Lucid Culture

JAZZ, CLASSICAL MUSIC AND THE ARTS IN NEW YORK CITY

The Minguet Quartet Play Beethoven and More with Vigor and Sensitivity at Lincoln Center

Thursday night, there was fundamental logic for the Minguet Quartet’s concert at Lincoln Center’s atrium space. The string quartet take their name from Pablo Minguet, an 18th century Spanish philosopher dedicated to making the arts accessible to everyone. That’s the agenda at Lincoln Center’s “playground,” as Jordana Leigh, who’d booked this show in conjunction with the ongoing Great Performers series, calls it. Its raison d’etre is transparent: give the public a marathon slate of first-class programming from literally all over the map, and create a brand new supporter base in the process. Considering that these shows routinely sell out, it seems to be working.

The quartet opened with Beethoven’s String Quartet in C-sharp minor, Op. 131. They gathered steam slowly with the stately nocturnal intro to the first movement ; its cleverly shifting voicings brought to mind Vivaldi at quarterspeed. The group – violinists Ulrich Isfort and Annette Reisinger, violist Aroa Sorin and cellist Matthias Diener – dug in harder, but with a striking consistency, as the composer’s rhythm shifted and the exchanges grew more suited to a dancefloor at some European baron’s estate.

But this is a Rubik’s Cube of a piece: there’s symmetry, but it’s always changing. A hypnotically pulsing calm set in as the violins rose further up the scale, until Diener got to puncture it, gently. Beethoven doesn’t let an initial country dance theme cut loose, but he does with a second, which the group attacked with relish. There was puckish joy in fleeting pizzicato moments, but also sotto-voce suspense as the music dipped. And a cruel instant where Beethoven suddenly has the whole quartet shift to high harmonics for a couple of bars didn’t phase them in the least.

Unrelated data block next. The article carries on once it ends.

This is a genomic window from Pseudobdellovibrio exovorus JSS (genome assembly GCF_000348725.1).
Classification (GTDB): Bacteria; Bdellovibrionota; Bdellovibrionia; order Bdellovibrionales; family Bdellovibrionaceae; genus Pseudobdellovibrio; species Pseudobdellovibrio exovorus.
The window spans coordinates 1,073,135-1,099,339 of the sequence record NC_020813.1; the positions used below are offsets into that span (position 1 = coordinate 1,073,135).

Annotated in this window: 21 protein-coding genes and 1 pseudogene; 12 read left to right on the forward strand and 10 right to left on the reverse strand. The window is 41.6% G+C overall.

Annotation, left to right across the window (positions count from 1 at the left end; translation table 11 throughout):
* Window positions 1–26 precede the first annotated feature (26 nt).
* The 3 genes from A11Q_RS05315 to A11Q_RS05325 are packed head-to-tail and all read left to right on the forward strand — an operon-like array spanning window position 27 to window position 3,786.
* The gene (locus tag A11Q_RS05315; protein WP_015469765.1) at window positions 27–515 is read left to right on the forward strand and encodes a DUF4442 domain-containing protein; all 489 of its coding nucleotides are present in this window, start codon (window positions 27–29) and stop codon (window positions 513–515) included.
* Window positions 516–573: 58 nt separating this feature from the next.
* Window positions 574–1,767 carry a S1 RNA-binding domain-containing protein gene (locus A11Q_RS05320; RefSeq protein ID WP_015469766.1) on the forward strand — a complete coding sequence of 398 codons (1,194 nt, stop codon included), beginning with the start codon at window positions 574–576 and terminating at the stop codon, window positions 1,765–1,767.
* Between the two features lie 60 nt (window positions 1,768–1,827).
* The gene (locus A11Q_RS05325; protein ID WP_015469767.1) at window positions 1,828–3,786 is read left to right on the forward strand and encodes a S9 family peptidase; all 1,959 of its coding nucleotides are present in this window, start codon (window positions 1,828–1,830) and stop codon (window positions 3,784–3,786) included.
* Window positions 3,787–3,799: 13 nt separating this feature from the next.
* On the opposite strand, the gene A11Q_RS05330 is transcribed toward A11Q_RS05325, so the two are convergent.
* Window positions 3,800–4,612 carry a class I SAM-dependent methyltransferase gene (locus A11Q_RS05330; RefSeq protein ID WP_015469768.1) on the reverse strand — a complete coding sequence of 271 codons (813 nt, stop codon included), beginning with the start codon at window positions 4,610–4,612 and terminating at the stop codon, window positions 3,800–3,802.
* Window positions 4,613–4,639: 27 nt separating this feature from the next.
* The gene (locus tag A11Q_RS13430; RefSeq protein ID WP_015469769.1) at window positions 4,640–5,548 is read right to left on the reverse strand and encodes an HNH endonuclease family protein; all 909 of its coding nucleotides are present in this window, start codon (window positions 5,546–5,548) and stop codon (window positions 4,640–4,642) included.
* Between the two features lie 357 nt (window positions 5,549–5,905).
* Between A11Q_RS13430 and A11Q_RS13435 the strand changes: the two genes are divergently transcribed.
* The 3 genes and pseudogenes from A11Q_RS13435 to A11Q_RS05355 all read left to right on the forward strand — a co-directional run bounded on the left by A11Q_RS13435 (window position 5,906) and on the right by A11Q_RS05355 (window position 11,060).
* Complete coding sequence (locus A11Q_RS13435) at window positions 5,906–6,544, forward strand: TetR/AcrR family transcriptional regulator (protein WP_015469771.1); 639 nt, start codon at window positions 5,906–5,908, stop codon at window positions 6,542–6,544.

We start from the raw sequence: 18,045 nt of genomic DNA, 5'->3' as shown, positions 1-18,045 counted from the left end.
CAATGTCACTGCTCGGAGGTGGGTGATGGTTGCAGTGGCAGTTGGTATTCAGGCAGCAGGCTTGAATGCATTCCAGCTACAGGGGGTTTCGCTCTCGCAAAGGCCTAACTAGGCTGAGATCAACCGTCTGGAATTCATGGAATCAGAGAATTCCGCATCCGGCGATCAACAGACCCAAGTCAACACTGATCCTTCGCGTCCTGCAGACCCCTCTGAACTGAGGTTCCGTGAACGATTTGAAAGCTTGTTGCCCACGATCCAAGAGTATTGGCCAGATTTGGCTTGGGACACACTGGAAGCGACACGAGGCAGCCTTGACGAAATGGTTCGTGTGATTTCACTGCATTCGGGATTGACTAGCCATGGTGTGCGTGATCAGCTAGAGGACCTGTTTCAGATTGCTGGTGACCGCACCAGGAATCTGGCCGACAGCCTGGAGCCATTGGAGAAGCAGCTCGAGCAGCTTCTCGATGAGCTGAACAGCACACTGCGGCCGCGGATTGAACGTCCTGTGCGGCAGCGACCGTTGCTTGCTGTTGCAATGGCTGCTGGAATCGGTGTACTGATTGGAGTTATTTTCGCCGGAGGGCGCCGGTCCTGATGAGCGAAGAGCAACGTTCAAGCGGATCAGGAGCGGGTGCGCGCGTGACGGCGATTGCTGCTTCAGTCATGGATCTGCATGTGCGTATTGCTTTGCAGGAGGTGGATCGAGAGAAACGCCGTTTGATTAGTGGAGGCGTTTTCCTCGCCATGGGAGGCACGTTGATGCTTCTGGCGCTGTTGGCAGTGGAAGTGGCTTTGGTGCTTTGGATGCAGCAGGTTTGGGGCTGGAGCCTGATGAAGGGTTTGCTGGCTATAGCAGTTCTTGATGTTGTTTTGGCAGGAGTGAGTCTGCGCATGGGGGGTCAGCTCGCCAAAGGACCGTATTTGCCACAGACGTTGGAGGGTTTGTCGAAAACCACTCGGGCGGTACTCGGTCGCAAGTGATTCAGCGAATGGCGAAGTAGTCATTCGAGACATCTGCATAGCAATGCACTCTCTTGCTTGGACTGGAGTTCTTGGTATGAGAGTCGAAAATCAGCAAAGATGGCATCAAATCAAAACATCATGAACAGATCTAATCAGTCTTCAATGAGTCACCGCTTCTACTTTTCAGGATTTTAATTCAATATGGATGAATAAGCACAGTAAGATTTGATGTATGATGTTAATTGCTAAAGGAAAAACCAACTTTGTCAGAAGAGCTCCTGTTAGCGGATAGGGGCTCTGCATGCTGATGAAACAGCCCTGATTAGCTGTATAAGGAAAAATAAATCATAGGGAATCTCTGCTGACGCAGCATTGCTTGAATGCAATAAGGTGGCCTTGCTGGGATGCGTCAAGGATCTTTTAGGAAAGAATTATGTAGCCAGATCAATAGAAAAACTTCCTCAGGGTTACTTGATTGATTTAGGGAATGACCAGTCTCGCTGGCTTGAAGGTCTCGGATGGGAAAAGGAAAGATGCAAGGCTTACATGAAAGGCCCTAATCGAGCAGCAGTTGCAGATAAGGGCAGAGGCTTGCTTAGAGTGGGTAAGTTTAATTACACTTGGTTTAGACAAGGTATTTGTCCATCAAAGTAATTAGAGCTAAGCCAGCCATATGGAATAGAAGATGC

Sharp martial motives stood out alongside twilit lustre and dancing rivulets; the innumerable false endings were absolutely conspiratorial. Whoever might think the string quartet repertoire might be stodgy hasn’t heard this group play this piece.

The group closed with a stripped-down arrangement of Mahler’s song Ich bin der Welt abhanden gekommen (I Am Lost to the World), a morosely defiant artist’s kiss-off to a cruel world.

There will also be several hours’ worth of free events to celebrate Lincoln Center’s fiftieth anniversary taking place all over campus today, May 4 starting at around quarter to eleven in the morning: a thunderous all-female troupe playing Brazilian samba reggae, and a couple of Haitian ensembles, kick off the festivities on the plaza

Advertisements

May 4, 2019 Posted by | classical music, concert, Live Events, Music, music, concert, review, Reviews | , , , , , , , , , , , , , , | Leave a comment

An Auspicious Glimpse of This Year’s Greenwich Village Orchestra Season